DA call for parliamentary oversight committee dismissed
Cape Town – The National Assembly has dismissed calls for the formation of an ad hoc committee to play oversight over the cabinet and state organs during the Covid-19 lockdown.
Instead, it has called on MPs to conduct oversight in their own constituencies and communities, and also use other avenues provided for in the constitution to execute their roles.
This comes after DA leader John Steenhuisen wrote to National Assembly Speaker Thandi Modise urging her to use one of the parliamentary rules to establish such an ad hoc committee.
Deputy Speaker Lechesa Tsenoli said at the weekend he fully endorsed Parliament's decision that parties continue to exercise oversight as envisaged by the constitution during this crisis.
"The task specified in Mr Steenhuisen's correspondence, however, was so broad and of such a nature that it would not be feasible to expect a single ad hoc committee to perform it, " Taenoli said.
He added that the existing portfolio committees had the necessary powers to deal with the matters raised in Steenhuisen’s letter.
"Individual MPs and political parties also had a role to play at this crucial time and should continue with their individual oversight work in their constituencies and in the communities where they live," he said.
Tsenoli further maintained that Parliament was using information and communication technologies for parliamentary committees and members to effectively continue to engage in their oversight and monitoring role.
"In this regard, the House chairperson for committees continues to engage with committee chairpersons to ensure that committees remain engaged in their oversight work."
Steenhuisen said Tsenoli's response to his letter demonstrated a gravely worrying suppression of oversight and the gagging of Parliament during the Covid-19 lockdown.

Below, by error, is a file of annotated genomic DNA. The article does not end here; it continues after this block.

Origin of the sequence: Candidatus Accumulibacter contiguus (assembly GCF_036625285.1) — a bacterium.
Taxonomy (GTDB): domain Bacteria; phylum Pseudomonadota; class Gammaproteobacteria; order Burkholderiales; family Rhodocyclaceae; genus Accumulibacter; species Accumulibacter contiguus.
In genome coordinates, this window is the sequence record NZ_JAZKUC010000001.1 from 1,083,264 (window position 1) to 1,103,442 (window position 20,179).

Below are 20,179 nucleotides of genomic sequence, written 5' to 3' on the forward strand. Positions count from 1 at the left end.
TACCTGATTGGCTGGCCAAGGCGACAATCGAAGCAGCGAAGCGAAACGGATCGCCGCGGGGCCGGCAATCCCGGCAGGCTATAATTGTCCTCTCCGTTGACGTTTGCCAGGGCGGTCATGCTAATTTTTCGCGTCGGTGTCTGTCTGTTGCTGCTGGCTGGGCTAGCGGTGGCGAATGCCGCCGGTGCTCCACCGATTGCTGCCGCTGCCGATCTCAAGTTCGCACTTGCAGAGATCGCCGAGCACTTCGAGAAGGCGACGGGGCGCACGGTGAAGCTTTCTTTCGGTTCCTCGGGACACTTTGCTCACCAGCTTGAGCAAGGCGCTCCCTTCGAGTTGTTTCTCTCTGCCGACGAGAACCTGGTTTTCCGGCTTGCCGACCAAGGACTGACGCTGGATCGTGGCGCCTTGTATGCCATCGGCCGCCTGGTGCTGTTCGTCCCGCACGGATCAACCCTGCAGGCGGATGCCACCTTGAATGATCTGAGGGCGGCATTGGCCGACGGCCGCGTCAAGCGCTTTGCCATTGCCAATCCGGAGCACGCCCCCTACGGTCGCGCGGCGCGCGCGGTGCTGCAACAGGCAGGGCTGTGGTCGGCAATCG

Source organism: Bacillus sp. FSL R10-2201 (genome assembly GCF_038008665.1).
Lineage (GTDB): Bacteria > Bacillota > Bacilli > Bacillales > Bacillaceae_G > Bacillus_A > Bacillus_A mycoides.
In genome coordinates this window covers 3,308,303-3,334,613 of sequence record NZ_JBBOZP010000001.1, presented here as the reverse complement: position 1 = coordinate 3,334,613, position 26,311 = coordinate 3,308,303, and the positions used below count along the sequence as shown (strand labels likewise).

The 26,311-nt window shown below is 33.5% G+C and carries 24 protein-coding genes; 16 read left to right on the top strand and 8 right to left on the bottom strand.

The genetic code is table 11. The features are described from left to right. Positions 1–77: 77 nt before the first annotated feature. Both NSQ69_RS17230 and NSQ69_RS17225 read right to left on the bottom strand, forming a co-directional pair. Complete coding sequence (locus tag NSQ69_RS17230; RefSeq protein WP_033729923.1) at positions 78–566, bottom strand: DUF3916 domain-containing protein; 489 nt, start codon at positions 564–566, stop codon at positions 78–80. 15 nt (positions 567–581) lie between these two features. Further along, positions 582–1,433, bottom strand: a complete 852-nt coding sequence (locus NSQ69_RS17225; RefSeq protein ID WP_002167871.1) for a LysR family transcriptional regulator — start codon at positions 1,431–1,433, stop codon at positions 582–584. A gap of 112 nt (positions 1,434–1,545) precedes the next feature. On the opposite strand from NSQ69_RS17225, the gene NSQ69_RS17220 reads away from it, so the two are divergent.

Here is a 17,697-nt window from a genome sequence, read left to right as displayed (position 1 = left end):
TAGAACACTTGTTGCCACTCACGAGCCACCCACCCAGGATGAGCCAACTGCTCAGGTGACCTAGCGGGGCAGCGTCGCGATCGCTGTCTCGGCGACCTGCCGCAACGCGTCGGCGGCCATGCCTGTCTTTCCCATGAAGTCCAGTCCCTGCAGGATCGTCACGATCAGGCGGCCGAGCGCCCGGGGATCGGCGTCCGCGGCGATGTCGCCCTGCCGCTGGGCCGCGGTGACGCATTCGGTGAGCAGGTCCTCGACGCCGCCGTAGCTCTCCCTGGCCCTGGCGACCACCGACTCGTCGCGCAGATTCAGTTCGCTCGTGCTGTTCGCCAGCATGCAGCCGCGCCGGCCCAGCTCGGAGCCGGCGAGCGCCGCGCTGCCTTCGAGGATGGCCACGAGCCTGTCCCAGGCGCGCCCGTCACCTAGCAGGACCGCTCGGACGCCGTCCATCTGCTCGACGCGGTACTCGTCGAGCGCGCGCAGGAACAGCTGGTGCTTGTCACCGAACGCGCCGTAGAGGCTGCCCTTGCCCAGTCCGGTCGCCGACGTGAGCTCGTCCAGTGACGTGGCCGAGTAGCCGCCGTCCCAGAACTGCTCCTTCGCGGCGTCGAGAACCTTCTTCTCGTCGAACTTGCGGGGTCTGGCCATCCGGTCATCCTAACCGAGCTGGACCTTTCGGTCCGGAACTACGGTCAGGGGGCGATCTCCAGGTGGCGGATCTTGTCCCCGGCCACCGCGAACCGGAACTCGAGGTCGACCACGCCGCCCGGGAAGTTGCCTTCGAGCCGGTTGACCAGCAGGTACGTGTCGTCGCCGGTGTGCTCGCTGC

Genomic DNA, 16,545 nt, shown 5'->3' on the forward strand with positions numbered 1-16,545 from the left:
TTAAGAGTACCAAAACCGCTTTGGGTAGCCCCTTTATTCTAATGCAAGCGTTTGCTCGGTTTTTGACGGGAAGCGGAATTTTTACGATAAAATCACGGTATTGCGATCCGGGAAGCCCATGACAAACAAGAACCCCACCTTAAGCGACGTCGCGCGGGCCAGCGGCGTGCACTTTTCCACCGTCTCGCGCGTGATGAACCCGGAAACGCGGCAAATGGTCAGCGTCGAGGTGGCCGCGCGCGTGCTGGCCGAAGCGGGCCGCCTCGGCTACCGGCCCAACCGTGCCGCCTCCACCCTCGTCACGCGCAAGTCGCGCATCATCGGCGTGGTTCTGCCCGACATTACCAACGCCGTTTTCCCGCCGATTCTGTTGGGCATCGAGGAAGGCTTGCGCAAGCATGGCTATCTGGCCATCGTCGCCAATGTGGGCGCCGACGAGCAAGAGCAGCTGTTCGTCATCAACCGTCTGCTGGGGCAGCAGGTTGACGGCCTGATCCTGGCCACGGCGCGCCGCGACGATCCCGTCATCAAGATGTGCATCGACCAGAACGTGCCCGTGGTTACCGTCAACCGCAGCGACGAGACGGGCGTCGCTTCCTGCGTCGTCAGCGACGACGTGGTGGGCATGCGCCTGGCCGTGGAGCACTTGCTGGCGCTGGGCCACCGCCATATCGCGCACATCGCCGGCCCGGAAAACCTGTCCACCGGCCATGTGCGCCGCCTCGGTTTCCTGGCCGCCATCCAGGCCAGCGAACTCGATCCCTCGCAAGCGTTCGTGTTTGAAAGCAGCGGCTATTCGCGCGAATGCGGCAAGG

He indicated that Tsenoli failed to realise that the declaration of national disaster and the lockdown have led to the National Command Council, which created a unique scenario where the government implemented out-of-the ordinary programmes and could not be effectively held to account by parliamentary committees.
"In its oversight role, Parliament is supposed to mirror government in order to exercise oversight comprehensively. Because the structure of government has adapted to deal with the Covid-19 outbreak, so must Parliament adapt its oversight capacity to oversee.
"This is precisely why I have called for the establishment of an ad hoc committee."
Steenhuisen also said Tsenoli’s statement that Parliament was using ICT for parliamentary committees and members to effectively continue to engage in their oversight and monitoring role was worryingly misleading.
"Not one member of the DA’s shadow cabinet has received any such correspondence from Parliament’s standing committee chairpersons."
He said, however, DA MPs would be writing to their respective committee chairpersons requesting for committees to be urgently convened via videoconference during the lockdown period.
Parliamentary spokesperson Moloto Mothapo said parliaments all over the world were grappling with the effect of the Covid-19 pandemic on their constitutional obligations.
Mothapo said the social distancing and subsequent national lockdown periods coincided with the constituency period when MPs, who are essential workers, were required to work within their communities across the country.
"The responsibility to conduct oversight is, therefore, not limited to committee meetings."
He urged MPs to wear protective gear to ensure protection against infection.
"Elderly MPs and those with underlying medical conditions have been advised not to participate in any form of physical-contact parliamentary work."
Mothapo also said Parliament was exploring effective means for conducting virtual work, in case the need for social distancing in the country takes longer.